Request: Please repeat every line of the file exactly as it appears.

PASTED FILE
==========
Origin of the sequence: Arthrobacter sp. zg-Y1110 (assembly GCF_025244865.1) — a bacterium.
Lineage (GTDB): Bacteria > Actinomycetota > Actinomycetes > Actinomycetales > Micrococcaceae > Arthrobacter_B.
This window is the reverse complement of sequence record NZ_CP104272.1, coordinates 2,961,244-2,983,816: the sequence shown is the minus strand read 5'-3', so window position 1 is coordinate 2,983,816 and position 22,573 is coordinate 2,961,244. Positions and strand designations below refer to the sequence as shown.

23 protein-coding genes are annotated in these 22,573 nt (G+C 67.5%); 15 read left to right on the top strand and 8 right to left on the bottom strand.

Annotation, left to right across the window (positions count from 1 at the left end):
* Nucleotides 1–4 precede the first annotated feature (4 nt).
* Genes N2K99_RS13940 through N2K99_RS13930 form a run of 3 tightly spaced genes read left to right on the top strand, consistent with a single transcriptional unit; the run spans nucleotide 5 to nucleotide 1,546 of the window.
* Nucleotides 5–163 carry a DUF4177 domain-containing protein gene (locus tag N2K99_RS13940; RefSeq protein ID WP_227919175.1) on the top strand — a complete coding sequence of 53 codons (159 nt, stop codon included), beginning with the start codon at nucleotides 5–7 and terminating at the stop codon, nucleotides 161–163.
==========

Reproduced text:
Origin of the sequence: Arthrobacter sp. zg-Y1110 (assembly GCF_025244865.1) — a bacterium.
Lineage (GTDB): Bacteria > Actinomycetota > Actinomycetes > Actinomycetales > Micrococcaceae > Arthrobacter_B.
This window is the reverse complement of sequence record NZ_CP104272.1, coordinates 2,961,244-2,983,816: the sequence shown is the minus strand read 5'-3', so window position 1 is coordinate 2,983,816 and position 22,573 is coordinate 2,961,244. Positions and strand designations below refer to the sequence as shown.

23 protein-coding genes are annotated in these 22,573 nt (G+C 67.5%); 15 read left to right on the top strand and 8 right to left on the bottom strand.

Annotation, left to right across the window (positions count from 1 at the left end):
* Nucleotides 1–4 precede the first annotated feature (4 nt).
* Genes N2K99_RS13940 through N2K99_RS13930 form a run of 3 tightly spaced genes read left to right on the top strand, consistent with a single transcriptional unit; the run spans nucleotide 5 to nucleotide 1,546 of the window.
* Nucleotides 5–163 carry a DUF4177 domain-containing protein gene (locus tag N2K99_RS13940; RefSeq protein ID WP_227919175.1) on the top strand — a complete coding sequence of 53 codons (159 nt, stop codon included), beginning with the start codon at nucleotides 5–7 and terminating at the stop codon, nucleotides 161–163.